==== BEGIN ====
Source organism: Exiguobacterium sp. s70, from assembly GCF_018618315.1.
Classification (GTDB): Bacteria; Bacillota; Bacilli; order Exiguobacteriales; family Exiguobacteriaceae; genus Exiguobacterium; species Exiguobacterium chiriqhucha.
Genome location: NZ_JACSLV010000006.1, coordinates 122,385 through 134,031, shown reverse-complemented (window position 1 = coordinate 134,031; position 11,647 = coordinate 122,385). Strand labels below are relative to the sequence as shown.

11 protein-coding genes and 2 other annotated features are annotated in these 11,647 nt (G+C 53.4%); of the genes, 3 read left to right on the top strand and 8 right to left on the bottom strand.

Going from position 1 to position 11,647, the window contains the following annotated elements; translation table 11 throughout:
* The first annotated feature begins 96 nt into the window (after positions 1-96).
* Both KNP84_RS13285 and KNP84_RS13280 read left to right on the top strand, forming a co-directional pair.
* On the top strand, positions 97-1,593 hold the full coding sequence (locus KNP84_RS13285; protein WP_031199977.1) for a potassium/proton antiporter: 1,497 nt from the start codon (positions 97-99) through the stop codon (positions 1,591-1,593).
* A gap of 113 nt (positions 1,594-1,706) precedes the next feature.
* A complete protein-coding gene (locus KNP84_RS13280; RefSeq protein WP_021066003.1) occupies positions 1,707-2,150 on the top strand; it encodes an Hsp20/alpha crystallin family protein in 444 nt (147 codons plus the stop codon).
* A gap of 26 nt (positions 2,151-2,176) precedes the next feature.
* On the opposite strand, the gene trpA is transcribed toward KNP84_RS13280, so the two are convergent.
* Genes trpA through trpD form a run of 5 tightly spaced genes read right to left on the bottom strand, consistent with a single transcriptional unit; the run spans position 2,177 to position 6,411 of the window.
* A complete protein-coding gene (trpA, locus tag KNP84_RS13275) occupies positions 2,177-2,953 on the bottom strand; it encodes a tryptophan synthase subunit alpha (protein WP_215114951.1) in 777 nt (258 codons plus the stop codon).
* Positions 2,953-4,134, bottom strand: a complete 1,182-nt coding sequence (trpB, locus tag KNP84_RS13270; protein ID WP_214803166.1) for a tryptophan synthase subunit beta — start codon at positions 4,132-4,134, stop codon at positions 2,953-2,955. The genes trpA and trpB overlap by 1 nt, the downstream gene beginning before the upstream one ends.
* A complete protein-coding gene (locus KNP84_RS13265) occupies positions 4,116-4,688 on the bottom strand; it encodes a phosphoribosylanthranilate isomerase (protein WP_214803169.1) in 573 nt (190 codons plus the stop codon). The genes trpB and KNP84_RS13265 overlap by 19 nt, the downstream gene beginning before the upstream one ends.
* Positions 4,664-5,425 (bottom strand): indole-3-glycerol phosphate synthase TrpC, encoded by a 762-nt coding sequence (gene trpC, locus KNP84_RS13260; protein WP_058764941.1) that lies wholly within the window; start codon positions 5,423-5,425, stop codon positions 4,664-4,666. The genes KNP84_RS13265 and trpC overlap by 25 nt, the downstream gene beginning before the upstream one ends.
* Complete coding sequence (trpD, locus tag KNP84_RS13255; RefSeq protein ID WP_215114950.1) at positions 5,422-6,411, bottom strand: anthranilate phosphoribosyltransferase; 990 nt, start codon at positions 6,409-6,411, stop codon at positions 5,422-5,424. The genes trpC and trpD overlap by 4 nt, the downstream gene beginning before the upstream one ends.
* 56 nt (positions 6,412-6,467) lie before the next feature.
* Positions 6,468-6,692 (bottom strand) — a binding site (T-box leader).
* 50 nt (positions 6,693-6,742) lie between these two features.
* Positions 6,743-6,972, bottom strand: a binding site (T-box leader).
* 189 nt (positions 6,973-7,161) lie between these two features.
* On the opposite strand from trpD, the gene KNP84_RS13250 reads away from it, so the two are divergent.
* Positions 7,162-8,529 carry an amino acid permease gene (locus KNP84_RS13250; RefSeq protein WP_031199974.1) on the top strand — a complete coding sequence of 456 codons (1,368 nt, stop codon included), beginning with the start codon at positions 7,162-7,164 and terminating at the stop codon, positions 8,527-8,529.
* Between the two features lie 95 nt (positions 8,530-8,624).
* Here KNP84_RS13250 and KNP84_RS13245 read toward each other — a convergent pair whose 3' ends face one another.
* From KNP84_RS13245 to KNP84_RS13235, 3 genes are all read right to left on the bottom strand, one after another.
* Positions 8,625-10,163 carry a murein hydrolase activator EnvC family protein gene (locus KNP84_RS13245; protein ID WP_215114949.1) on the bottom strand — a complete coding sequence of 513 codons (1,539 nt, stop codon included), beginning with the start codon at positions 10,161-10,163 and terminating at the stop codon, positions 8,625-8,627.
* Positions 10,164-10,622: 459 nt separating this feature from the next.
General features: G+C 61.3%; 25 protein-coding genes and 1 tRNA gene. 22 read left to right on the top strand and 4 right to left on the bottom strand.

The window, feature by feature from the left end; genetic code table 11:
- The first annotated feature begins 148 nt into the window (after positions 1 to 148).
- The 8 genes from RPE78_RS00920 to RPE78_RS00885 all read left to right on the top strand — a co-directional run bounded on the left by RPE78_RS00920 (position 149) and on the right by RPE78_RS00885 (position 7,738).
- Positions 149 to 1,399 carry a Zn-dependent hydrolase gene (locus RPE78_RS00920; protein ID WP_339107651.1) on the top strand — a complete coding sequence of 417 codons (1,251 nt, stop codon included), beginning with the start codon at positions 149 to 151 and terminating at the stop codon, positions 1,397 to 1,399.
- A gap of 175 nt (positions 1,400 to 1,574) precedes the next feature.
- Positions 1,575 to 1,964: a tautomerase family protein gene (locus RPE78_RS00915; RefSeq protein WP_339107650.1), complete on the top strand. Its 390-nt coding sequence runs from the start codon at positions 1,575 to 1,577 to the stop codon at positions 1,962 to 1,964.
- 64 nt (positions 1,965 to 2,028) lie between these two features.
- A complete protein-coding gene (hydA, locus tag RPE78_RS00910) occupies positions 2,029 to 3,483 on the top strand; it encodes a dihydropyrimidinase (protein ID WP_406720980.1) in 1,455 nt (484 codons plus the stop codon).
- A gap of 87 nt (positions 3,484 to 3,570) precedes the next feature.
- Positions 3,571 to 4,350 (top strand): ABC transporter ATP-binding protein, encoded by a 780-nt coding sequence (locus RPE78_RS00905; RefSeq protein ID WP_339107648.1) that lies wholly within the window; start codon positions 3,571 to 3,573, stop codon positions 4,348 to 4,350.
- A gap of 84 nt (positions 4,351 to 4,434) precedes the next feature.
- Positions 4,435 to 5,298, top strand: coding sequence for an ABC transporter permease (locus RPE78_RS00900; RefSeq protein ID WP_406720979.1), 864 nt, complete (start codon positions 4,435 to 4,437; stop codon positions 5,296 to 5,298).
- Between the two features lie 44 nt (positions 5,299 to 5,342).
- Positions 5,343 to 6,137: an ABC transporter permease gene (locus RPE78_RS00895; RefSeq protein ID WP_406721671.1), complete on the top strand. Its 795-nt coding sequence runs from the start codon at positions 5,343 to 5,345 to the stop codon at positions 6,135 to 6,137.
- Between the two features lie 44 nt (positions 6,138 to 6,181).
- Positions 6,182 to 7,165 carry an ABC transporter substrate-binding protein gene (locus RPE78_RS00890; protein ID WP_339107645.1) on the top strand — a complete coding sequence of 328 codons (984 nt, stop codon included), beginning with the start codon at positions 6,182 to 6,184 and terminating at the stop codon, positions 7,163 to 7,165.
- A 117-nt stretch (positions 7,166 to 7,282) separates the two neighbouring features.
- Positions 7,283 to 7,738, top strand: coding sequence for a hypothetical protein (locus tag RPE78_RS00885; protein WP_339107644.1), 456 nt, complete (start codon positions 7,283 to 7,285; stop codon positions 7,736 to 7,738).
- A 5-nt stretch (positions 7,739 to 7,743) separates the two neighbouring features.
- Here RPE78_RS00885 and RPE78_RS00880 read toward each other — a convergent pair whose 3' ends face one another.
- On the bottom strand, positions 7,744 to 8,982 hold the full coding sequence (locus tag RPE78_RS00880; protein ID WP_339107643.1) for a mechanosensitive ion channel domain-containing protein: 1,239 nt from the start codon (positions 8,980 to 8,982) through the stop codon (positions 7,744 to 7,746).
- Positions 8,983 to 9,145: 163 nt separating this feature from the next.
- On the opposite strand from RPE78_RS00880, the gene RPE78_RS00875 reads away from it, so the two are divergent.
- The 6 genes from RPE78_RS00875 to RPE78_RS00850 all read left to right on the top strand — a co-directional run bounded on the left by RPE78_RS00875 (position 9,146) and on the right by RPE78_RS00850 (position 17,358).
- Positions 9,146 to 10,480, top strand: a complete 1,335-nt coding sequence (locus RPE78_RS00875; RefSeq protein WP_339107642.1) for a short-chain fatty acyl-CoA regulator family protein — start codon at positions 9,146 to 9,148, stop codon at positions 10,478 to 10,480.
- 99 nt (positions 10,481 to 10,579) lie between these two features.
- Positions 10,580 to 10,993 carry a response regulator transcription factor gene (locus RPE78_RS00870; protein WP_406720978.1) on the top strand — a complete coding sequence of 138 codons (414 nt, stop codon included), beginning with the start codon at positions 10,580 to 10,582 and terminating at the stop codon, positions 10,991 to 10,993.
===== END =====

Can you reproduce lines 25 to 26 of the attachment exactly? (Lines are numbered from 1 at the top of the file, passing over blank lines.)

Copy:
* Positions 7,162-8,529 carry an amino acid permease gene (locus KNP84_RS13250; RefSeq protein WP_031199974.1) on the top strand — a complete coding sequence of 456 codons (1,368 nt, stop codon included), beginning with the start codon at positions 7,162-7,164 and terminating at the stop codon, positions 8,527-8,529.
* Between the two features lie 95 nt (positions 8,530-8,624).